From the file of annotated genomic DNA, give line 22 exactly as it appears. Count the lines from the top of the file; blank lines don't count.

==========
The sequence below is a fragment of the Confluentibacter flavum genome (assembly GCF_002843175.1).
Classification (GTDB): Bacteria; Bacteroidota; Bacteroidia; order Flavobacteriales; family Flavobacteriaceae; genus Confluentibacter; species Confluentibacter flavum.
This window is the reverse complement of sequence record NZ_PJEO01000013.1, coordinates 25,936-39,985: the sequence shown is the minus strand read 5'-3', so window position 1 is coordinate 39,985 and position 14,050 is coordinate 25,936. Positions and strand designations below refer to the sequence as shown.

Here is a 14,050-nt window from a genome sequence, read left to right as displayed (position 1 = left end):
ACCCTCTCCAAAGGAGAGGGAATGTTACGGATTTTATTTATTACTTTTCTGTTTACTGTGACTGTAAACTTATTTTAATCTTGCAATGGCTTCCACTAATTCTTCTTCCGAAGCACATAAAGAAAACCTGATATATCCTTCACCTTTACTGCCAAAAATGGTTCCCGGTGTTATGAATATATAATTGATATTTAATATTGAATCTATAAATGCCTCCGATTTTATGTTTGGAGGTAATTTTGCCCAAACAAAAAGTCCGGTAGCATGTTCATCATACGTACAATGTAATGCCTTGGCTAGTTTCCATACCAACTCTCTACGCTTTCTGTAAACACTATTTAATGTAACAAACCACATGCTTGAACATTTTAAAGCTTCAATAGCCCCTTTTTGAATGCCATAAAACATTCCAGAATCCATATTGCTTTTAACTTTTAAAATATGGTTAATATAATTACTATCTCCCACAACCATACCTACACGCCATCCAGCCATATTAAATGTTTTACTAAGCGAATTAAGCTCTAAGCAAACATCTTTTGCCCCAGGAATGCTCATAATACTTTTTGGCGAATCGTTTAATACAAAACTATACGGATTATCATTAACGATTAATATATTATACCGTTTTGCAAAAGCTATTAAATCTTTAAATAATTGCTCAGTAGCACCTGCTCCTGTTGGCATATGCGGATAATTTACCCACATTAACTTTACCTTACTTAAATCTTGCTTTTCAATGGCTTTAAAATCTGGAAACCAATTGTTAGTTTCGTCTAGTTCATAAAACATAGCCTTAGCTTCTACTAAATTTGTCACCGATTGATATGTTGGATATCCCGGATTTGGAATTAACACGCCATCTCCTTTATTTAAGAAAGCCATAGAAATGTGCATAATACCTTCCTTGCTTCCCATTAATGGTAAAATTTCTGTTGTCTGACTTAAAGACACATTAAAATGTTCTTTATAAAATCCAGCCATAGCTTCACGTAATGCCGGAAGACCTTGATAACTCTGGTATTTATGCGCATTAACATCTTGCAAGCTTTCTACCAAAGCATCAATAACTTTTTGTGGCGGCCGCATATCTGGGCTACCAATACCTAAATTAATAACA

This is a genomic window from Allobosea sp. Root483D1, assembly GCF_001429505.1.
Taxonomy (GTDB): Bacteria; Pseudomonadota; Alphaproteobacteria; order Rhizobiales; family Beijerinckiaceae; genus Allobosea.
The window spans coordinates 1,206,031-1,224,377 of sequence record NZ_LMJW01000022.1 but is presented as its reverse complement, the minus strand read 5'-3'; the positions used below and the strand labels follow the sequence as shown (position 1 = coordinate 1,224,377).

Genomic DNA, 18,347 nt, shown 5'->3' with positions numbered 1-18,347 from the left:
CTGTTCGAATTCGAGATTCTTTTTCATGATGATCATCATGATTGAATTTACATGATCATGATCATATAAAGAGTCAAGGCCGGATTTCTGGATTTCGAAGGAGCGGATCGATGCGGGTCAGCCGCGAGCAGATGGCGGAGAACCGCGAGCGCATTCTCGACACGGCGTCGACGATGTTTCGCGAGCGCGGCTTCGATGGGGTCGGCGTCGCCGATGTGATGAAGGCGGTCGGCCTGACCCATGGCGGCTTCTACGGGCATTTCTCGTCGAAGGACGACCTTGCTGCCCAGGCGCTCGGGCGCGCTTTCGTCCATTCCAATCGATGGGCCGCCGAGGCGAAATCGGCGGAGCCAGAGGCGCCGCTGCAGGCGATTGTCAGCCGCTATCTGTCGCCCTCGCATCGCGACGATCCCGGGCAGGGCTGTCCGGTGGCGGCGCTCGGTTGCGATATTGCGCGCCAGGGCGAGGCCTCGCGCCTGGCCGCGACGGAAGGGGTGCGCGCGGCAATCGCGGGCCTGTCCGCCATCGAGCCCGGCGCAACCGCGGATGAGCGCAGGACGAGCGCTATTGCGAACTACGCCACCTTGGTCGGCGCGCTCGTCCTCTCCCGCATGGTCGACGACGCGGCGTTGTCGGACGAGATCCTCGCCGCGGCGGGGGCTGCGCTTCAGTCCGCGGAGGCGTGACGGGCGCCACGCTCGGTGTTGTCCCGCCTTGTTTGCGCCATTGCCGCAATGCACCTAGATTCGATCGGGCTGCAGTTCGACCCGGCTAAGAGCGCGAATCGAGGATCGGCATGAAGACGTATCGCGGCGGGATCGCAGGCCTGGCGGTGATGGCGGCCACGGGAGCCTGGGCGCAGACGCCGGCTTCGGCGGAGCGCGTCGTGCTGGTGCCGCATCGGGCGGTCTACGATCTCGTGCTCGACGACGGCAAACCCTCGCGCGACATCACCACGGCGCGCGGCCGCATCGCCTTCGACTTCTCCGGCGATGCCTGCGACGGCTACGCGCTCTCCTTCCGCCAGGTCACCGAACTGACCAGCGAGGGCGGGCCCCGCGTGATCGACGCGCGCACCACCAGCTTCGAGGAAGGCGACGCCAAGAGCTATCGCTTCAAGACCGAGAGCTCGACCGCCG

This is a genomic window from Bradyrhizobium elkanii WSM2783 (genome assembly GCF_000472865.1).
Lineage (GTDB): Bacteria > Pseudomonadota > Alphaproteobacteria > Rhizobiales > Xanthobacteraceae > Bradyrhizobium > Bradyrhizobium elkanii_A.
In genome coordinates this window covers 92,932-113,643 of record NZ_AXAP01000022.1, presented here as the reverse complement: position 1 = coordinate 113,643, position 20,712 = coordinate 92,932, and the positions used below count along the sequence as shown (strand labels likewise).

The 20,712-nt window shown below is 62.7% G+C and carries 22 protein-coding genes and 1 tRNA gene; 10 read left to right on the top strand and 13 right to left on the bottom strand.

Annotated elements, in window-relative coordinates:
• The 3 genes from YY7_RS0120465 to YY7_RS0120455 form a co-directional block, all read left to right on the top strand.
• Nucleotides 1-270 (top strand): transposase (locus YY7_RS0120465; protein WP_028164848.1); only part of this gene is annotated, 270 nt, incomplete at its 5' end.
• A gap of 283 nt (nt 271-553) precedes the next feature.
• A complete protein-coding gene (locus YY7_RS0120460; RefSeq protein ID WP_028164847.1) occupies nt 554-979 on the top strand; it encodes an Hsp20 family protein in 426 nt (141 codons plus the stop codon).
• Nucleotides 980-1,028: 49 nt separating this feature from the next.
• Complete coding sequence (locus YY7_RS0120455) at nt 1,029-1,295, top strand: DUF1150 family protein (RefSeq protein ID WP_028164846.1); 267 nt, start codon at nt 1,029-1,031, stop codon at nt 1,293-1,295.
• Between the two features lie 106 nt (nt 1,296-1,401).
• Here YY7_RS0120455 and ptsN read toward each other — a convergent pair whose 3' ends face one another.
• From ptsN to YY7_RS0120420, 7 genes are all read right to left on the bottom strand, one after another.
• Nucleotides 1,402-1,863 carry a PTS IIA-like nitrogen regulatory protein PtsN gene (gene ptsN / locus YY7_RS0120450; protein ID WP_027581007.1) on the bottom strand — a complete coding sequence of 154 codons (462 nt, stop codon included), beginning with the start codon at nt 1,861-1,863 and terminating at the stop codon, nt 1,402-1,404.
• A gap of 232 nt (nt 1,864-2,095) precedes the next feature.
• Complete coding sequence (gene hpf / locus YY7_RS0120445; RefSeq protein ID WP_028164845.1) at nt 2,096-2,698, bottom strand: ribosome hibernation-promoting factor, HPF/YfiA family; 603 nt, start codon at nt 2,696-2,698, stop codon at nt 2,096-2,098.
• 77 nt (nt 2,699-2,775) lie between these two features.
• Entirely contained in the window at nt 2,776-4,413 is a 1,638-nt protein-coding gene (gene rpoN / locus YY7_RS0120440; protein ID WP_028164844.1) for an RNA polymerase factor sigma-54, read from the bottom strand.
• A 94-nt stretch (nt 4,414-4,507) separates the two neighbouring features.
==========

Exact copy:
• Between the two features lie 106 nt (nt 1,296-1,401).